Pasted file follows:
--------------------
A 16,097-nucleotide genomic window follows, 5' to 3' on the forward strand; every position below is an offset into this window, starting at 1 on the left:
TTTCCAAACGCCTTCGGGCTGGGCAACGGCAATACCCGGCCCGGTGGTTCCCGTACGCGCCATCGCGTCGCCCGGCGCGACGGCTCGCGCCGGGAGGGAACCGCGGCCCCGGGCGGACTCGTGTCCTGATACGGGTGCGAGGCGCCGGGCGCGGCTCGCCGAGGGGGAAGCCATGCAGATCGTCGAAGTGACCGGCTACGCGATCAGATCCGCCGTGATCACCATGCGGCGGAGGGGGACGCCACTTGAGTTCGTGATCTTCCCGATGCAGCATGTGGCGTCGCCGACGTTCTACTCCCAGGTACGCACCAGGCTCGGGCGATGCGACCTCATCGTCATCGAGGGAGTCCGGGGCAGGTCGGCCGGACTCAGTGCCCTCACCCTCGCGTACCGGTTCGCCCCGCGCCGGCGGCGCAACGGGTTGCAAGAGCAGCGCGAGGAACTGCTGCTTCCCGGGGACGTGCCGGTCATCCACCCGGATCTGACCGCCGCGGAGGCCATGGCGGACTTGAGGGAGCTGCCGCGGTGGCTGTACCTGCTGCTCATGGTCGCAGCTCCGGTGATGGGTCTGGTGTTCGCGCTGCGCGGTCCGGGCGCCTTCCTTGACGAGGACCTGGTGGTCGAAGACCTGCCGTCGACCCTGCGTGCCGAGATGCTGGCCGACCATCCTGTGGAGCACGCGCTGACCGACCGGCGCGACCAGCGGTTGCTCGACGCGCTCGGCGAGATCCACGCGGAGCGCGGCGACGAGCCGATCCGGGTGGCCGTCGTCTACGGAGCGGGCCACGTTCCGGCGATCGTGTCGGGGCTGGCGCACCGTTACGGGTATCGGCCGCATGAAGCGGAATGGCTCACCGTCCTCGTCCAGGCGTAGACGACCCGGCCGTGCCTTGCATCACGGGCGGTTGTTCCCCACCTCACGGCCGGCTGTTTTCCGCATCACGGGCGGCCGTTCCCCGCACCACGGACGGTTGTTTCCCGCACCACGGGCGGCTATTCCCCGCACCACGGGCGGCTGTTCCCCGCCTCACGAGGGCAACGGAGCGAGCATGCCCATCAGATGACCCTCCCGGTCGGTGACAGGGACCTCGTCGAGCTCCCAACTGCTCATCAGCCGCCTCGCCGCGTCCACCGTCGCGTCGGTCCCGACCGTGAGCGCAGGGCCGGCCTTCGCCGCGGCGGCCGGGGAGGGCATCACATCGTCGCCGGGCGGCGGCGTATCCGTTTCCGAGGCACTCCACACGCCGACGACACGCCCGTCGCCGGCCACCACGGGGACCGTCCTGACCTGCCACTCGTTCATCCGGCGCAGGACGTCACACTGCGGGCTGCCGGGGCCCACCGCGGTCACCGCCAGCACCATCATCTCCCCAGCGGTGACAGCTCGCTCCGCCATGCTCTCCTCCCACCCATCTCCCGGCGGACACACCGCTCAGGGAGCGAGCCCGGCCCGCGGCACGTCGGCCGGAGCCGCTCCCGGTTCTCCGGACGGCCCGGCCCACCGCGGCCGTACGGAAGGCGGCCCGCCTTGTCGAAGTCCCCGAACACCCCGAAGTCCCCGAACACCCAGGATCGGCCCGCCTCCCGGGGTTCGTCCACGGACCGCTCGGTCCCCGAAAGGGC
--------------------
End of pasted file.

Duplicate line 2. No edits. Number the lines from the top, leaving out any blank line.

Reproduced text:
TTTCCAAACGCCTTCGGGCTGGGCAACGGCAATACCCGGCCCGGTGGTTCCCGTACGCGCCATCGCGTCGCCCGGCGCGACGGCTCGCGCCGGGAGGGAACCGCGGCCCCGGGCGGACTCGTGTCCTGATACGGGTGCGAGGCGCCGGGCGCGGCTCGCCGAGGGGGAAGCCATGCAGATCGTCGAAGTGACCGGCTACGCGATCAGATCCGCCGTGATCACCATGCGGCGGAGGGGGACGCCACTTGAGTTCGTGATCTTCCCGATGCAGCATGTGGCGTCGCCGACGTTCTACTCCCAGGTACGCACCAGGCTCGGGCGATGCGACCTCATCGTCATCGAGGGAGTCCGGGGCAGGTCGGCCGGACTCAGTGCCCTCACCCTCGCGTACCGGTTCGCCCCGCGCCGGCGGCGCAACGGGTTGCAAGAGCAGCGCGAGGAACTGCTGCTTCCCGGGGACGTGCCGGTCATCCACCCGGATCTGACCGCCGCGGAGGCCATGGCGGACTTGAGGGAGCTGCCGCGGTGGCTGTACCTGCTGCTCATGGTCGCAGCTCCGGTGATGGGTCTGGTGTTCGCGCTGCGCGGTCCGGGCGCCTTCCTTGACGAGGACCTGGTGGTCGAAGACCTGCCGTCGACCCTGCGTGCCGAGATGCTGGCCGACCATCCTGTGGAGCACGCGCTGACCGACCGGCGCGACCAGCGGTTGCTCGACGCGCTCGGCGAGATCCACGCGGAGCGCGGCGACGAGCCGATCCGGGTGGCCGTCGTCTACGGAGCGGGCCACGTTCCGGCGATCGTGTCGGGGCTGGCGCACCGTTACGGGTATCGGCCGCATGAAGCGGAATGGCTCACCGTCCTCGTCCAGGCGTAGACGACCCGGCCGTGCCTTGCATCACGGGCGGTTGTTCCCCACCTCACGGCCGGCTGTTTTCCGCATCACGGGCGGCCGTTCCCCGCACCACGGACGGTTGTTTCCCGCACCACGGGCGGCTATTCCCCGCACCACGGGCGGCTGTTCCCCGCCTCACGAGGGCAACGGAGCGAGCATGCCCATCAGATGACCCTCCCGGTCGGTGACAGGGACCTCGTCGAGCTCCCAACTGCTCATCAGCCGCCTCGCCGCGTCCACCGTCGCGTCGGTCCCGACCGTGAGCGCAGGGCCGGCCTTCGCCGCGGCGGCCGGGGAGGGCATCACATCGTCGCCGGGCGGCGGCGTATCCGTTTCCGAGGCACTCCACACGCCGACGACACGCCCGTCGCCGGCCACCACGGGGACCGTCCTGACCTGCCACTCGTTCATCCGGCGCAGGACGTCACACTGCGGGCTGCCGGGGCCCACCGCGGTCACCGCCAGCACCATCATCTCCCCAGCGGTGACAGCTCGCTCCGCCATGCTCTCCTCCCACCCATCTCCCGGCGGACACACCGCTCAGGGAGCGAGCCCGGCCCGCGGCACGTCGGCCGGAGCCGCTCCCGGTTCTCCGGACGGCCCGGCCCACCGCGGCCGTACGGAAGGCGGCCCGCCTTGTCGAAGTCCCCGAACACCCCGAAGTCCCCGAACACCCAGGATCGGCCCGCCTCCCGGGGTTCGTCCACGGACCGCTCGGTCCCCGAAAGGGC